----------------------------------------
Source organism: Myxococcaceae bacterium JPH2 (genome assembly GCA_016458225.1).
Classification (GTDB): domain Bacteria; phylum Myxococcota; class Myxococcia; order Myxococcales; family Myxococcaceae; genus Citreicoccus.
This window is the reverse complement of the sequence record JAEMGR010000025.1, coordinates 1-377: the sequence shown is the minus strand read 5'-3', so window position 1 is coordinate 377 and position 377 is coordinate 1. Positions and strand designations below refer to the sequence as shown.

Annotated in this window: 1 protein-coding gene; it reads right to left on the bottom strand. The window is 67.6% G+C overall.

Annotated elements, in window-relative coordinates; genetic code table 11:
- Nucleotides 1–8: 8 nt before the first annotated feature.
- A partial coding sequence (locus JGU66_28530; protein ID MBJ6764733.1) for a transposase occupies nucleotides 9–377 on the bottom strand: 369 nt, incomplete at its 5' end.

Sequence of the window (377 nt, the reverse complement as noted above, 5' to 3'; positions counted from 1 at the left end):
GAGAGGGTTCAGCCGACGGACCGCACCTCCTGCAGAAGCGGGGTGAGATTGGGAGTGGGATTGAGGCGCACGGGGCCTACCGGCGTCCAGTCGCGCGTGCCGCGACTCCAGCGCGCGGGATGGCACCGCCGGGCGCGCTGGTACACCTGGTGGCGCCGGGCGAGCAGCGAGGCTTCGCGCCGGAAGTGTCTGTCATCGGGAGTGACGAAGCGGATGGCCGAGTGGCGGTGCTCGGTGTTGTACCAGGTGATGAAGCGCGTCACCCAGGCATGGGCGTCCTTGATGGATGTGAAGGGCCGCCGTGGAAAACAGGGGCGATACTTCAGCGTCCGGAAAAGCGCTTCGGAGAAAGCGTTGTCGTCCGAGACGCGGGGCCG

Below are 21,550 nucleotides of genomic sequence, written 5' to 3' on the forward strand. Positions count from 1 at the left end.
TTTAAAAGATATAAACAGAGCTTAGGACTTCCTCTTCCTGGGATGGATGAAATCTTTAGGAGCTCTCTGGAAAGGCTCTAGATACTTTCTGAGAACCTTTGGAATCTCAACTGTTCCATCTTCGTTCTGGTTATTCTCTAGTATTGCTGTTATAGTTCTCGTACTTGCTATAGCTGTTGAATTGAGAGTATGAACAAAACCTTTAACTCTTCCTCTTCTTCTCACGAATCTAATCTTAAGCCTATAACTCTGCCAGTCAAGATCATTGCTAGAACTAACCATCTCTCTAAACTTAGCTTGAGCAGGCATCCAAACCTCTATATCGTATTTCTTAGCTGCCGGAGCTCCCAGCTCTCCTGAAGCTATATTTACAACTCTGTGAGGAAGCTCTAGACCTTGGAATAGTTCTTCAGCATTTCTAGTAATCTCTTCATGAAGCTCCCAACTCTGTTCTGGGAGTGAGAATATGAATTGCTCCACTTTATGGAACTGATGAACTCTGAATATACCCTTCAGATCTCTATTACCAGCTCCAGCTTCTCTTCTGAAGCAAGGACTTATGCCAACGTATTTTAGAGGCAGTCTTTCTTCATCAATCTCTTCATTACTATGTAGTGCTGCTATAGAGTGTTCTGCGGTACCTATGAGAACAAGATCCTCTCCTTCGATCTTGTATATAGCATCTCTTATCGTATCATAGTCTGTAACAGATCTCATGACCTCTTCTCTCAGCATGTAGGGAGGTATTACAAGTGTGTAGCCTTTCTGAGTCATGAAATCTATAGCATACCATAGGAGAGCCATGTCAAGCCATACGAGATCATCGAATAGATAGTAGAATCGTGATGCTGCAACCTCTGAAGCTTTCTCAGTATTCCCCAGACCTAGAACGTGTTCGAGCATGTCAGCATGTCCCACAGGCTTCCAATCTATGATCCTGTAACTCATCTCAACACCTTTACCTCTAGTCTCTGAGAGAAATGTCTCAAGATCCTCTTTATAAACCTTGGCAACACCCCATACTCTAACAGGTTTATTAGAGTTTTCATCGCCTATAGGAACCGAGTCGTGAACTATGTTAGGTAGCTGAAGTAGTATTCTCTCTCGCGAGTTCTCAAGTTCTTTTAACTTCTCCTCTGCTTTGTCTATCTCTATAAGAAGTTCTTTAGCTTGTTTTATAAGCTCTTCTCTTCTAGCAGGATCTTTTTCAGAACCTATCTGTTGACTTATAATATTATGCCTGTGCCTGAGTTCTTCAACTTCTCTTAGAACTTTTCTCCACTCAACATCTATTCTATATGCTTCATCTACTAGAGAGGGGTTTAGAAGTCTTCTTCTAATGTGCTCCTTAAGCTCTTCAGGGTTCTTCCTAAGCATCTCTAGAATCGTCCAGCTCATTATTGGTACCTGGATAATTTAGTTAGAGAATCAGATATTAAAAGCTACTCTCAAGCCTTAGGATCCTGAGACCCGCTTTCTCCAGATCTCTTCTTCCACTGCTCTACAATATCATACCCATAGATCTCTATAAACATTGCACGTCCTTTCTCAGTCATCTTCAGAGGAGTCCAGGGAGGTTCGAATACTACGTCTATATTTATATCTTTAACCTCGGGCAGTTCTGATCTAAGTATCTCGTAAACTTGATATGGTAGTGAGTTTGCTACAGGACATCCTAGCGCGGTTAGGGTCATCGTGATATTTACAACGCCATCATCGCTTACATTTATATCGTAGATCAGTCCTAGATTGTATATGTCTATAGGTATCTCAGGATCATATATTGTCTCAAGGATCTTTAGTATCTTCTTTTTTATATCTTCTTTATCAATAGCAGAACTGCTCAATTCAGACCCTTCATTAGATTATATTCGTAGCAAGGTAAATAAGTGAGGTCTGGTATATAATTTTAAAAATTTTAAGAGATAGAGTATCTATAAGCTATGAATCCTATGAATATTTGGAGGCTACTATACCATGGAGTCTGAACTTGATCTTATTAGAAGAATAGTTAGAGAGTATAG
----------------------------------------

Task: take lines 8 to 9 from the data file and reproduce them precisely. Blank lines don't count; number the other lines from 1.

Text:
Sequence of the window (377 nt, the reverse complement as noted above, 5' to 3'; positions counted from 1 at the left end):
GAGAGGGTTCAGCCGACGGACCGCACCTCCTGCAGAAGCGGGGTGAGATTGGGAGTGGGATTGAGGCGCACGGGGCCTACCGGCGTCCAGTCGCGCGTGCCGCGACTCCAGCGCGCGGGATGGCACCGCCGGGCGCGCTGGTACACCTGGTGGCGCCGGGCGAGCAGCGAGGCTTCGCGCCGGAAGTGTCTGTCATCGGGAGTGACGAAGCGGATGGCCGAGTGGCGGTGCTCGGTGTTGTACCAGGTGATGAAGCGCGTCACCCAGGCATGGGCGTCCTTGATGGATGTGAAGGGCCGCCGTGGAAAACAGGGGCGATACTTCAGCGTCCGGAAAAGCGCTTCGGAGAAAGCGTTGTCGTCCGAGACGCGGGGCCG